The Little Things That Make a Big Difference’ is an article series outlining weight loss and diet interventions that may seem insignificant, but can make a huge difference to the success of your diet plan.

Your attitude

This may obvious, but it needs to be stated. Your attitude towards your diet will determine the level of success you achieve. And I’m not talking about how seriously you take it, although that is part of it.

I’m talking about the amount of positivity you inject into your approach, and how you react when you can’t have a food you want because it’s not on the programme. If you’re negative and act like you’re dying every time you can’t have a sweet or a snack, your diet is doomed, because you can’t be miserable like that for very long before you’ll decide to give up, and eat whatever you want. And when that happens, the portion control will be out the window.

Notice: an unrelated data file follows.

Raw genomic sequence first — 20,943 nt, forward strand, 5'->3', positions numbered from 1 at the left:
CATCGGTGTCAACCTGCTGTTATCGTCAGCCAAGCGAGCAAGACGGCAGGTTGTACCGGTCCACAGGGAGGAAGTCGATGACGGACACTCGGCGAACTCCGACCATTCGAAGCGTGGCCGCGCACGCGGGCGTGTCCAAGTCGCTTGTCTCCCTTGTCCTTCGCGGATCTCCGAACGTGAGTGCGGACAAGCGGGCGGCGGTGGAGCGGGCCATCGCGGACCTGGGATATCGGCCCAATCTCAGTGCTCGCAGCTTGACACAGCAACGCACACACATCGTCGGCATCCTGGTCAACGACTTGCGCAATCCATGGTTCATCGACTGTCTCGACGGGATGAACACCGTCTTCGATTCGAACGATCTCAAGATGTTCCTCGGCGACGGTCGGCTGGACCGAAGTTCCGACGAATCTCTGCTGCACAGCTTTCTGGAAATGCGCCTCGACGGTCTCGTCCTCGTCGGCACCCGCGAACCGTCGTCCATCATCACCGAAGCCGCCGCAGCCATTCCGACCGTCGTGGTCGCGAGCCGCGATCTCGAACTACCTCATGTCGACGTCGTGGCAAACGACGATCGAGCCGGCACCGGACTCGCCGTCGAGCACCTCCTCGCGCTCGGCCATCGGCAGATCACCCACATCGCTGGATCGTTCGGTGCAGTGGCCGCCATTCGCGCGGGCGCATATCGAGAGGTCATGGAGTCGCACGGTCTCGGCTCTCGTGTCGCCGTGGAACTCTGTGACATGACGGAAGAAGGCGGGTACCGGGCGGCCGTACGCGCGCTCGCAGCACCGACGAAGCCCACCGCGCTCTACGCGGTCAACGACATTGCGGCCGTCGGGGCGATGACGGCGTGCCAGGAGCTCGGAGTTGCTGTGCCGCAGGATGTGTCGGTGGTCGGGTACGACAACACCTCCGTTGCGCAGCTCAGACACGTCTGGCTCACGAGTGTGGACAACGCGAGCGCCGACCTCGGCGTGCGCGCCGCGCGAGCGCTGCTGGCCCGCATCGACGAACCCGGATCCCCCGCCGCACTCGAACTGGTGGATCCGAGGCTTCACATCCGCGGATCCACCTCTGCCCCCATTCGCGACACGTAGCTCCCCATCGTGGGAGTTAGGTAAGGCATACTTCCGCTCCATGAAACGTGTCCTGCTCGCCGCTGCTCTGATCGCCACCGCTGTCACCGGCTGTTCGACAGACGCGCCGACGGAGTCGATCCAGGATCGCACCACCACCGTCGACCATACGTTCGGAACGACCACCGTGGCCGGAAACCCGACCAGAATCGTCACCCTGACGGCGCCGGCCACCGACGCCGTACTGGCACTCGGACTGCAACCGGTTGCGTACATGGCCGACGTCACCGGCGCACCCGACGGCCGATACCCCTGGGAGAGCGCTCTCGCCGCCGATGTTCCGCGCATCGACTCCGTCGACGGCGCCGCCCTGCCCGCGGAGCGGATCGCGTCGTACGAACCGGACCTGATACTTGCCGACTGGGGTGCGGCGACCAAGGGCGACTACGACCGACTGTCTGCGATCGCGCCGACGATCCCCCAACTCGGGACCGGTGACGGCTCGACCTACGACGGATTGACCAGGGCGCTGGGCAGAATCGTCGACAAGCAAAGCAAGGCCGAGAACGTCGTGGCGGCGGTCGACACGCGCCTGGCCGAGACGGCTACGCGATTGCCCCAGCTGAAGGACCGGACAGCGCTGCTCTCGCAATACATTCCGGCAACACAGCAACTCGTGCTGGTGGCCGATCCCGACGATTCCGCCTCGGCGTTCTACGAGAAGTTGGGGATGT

You need to develop a way to see your diet as a pathway to a happier, healthier life

A life where you’ll be able to have those snacks and treats sometimes, because you’re in a better state of wellness, and your general lifestyle is more in balance. A short time of inconvenience for the sake of a long period of bliss, essentially.

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You need ways to focus on the positive end results, and then really dig into them, so that you have a distraction from the “misery” of not having your favourite foods all the time.

Whether that means having a picture of the body you want on your phone, or post-it notes of positive messages at your desk, you need some ‘attitude adjusters’ to help you be positive when the going gets tough.

If you are not positive about it, you may as well give up. So get positive.

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Take a look at the articles below for more information on the little things that make a big difference to your weight-loss goals:

While All4Women endeavours to ensure health articles are based on scientific research, health articles should not be considered as a replacement for professional medical advice. Should you have concerns related to this content, it is advised that you discuss them with your personal healthcare provider.